Mechilah can make a tzibbur feel whole
IT is the season of mechilah, when Yidden ask forgiveness of one another.
As kids in school, we would wish each other ah gut yohr and then someone would start the mechilah chain, and then someone else would self-importantly say, “mechilah is for Erev Yom Kippur, not Rosh Hashanah,” and then a third person would say, “Well guess what? You just embarrassed Moishy so now you have to ask him for mechilah.”
In the early years of high school, the mechilah festival got more exciting with public bulletin board signs: I (name) want to ask everyone I might have hurt or spoken lashon hara about to forgive me.” The writer doubtlessly felt proud of his creativity and initiative — and remained blissfully oblivious to the fact that at the other side of every request for forgiveness is a real human being with real hurt.
We grew older, and the understanding of what takes place grew a bit deeper, but the process never got less awkward. It’s hard to really apologize.
In the early days of text messaging, I was still in kollel, and one day, a small discussion took place between a few of the yungeleit.
Someone hypothesized that text messaging had changed the realities of shalom bayis, making it so much easier to maintain harmony in the home, and he explained how.
Everyone has bad moments, sometimes. Maybe they are overtired, or hungry, or overwhelmed, or have bad middos, whatever, and their voice comes out sharper than they expected it to.
It can happen, conceivably, that one of the spouses is rushing out of the house for an appointment in the middle of a mild disagreement about something small. Then, the way they leave — walking out in a rush, closing the door louder than necessary (the spring is still broken, you really have to take care of fixing it) — and the unfinished conversation, spell needless tension.
With the easy self-awareness and forthrightness of a yungerman in a coffee room, my friend said, “You know, it’s the type of thing that could have been called a fight, but it’s also awkward to call home and apologize, because then it’s like a whole situation, so you just push it out of your head and move on, right?”
Right. The oilem was still holding with him.
“But now, because of this text zach, you don’t have to call and make an issue, you just send a message — Sorry I had to run out so suddenly, catch you later — and it’s all good.”
Made sense. An older, wiser rav walked in at the end of the chaburah, and intuitively, the chevreh turned to him for his take.
“I wonder,” he mused, “if a digital apology really accomplishes or softens hurt that was created between human beings. It might feel like it does, or even put the issue to rest, but could it be that to fix human hurt you need to express human remorse?”
To do mechilah right, it has to be direct, and real. It’s not hard to send a text, and it also isn’t very hard to say, “In case I ever hurt you….” What is hard is to look someone in the eyes and say, “I know that I hurt you and I apologize.”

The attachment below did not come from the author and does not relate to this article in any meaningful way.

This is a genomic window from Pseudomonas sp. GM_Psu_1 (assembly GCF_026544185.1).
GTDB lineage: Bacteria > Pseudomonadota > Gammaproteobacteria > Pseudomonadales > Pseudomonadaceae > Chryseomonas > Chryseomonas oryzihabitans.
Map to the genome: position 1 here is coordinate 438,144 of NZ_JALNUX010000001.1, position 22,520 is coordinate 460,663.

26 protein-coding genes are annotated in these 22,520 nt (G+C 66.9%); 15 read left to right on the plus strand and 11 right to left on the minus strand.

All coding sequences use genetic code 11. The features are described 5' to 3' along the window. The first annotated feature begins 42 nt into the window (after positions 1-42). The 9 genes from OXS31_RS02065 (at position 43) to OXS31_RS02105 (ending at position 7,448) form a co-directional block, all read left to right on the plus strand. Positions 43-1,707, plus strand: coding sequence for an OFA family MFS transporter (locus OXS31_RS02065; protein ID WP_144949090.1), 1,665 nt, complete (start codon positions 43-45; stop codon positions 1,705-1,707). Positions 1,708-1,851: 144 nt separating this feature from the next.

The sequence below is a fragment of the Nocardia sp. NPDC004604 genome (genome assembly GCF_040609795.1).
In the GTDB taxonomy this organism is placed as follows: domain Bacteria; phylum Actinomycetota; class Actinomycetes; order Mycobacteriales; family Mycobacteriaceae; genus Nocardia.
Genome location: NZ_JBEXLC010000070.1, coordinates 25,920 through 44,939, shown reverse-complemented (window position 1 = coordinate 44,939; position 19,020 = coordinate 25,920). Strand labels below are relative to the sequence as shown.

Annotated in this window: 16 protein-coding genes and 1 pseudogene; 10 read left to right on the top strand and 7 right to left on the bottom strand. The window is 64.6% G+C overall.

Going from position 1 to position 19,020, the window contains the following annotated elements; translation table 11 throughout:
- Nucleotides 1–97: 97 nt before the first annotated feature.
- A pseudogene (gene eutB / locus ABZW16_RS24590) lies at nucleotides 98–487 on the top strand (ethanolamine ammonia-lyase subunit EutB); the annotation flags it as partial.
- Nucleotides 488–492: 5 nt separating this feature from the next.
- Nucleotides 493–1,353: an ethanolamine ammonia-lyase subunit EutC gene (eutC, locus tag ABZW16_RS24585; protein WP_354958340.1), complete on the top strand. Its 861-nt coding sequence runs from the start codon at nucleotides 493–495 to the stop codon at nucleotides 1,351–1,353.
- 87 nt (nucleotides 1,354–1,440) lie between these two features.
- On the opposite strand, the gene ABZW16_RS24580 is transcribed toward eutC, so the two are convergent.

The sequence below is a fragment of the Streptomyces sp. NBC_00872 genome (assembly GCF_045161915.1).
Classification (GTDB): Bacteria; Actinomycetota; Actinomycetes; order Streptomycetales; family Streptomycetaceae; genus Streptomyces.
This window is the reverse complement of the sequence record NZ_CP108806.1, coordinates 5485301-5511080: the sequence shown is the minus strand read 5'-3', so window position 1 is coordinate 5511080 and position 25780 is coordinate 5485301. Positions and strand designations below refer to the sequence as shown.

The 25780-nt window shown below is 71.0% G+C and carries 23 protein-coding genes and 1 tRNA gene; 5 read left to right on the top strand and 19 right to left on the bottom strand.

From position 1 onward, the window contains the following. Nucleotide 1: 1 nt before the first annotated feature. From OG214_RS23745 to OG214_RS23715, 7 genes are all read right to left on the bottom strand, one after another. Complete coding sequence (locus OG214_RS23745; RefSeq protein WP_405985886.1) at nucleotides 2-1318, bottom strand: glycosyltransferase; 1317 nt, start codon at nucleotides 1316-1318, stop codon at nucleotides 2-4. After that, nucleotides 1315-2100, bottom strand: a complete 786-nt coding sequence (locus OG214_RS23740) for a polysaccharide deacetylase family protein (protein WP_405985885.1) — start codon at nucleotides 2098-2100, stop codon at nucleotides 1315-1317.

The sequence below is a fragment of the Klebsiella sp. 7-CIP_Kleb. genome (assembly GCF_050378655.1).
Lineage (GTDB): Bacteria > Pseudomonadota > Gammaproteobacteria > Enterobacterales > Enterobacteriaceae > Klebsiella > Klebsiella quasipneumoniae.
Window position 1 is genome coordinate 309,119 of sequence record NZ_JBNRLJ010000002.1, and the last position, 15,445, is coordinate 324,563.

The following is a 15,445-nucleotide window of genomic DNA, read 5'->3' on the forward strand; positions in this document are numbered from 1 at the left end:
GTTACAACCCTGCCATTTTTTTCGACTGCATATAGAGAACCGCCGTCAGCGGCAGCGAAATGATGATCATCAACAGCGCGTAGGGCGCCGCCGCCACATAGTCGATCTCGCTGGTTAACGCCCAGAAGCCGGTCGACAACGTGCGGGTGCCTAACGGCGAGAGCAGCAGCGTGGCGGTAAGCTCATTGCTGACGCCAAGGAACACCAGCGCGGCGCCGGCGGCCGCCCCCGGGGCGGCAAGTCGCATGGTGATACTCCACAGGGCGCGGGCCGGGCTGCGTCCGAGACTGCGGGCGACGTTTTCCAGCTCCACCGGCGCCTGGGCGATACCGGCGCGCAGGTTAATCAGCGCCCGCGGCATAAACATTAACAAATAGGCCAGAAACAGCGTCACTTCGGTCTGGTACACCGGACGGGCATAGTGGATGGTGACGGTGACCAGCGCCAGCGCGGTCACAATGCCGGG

Not just “you were right,” but, “I was wrong.”
So even if the proper time for asking mechilah is not until Yom Kippur, those who start the season early might be on to something. Asking mechilah before Rosh Hashanah is a very good exercise in preparation for the avodah of the day during which, the Gemara says, “the more bent a person, the better” (Rosh Hashanah 26b).
There is nothing quite as humbling as genuinely expressing contrition. When a person sincerely apologizes for pain caused to another, they are breaking themselves, to a degree — swallowing their pride and natural desire to be right. To be mamlich Him, to be a subject of a King, means being able to become a bit smaller, so naturally, the process should make the people around you a bit bigger.
It’s also a nice reminder that only He is perfect, and that each and every one of us makes mistakes.
When working on books or articles about those no longer with us, I occasionally have the opportunity to interview friends of the subject. In trying to express the depth of the relationship, I’ve heard people say, “We sat next to each other in shul!”
There is a bond — not as well-defined as that between spouses, between chavrusas or between business partners, but a relationship that is real and alive — between shul neighbors.
During the year it is casual, but during this season, it becomes intense. Not only do you know which seforim and books they pull out to help them connect to the avodah of the days, what nosh their kids like to eat during the long hours in shul (and with which they assault your sense of smell when you’re fasting), but you’ve also heard soft sobbing or deep sighs from under their tallis.
Shul, always meant to be a beis knesses — a meeting point defined not just by the tefillos that come forth, but by the gatherings that take place within it — becomes more like a family, a network of interconnected needs and solutions. People who daven together need each other, and if they don’t feel that bond, now is the time of year to remove whatever barriers exist.
Mechilah can make a tzibbur feel whole.
The end of Ne’ilah is marked with a dance. Along with expressing joy and confidence in our teshuvah, it tells this story as well: the word for dance is machol, connected to mechilah.
To dance in a circle means that there are no barriers, so the dance — the machol — is a celebration of the mechilah that flows between the people.
Let us see an end to the old year and its curses, and let us usher in the new year and its brachos, seeing others favorably and seeing ourselves favorably.
Ah gut gebentsht yohr.
(Originally featured in Mishpacha, Issue 978)
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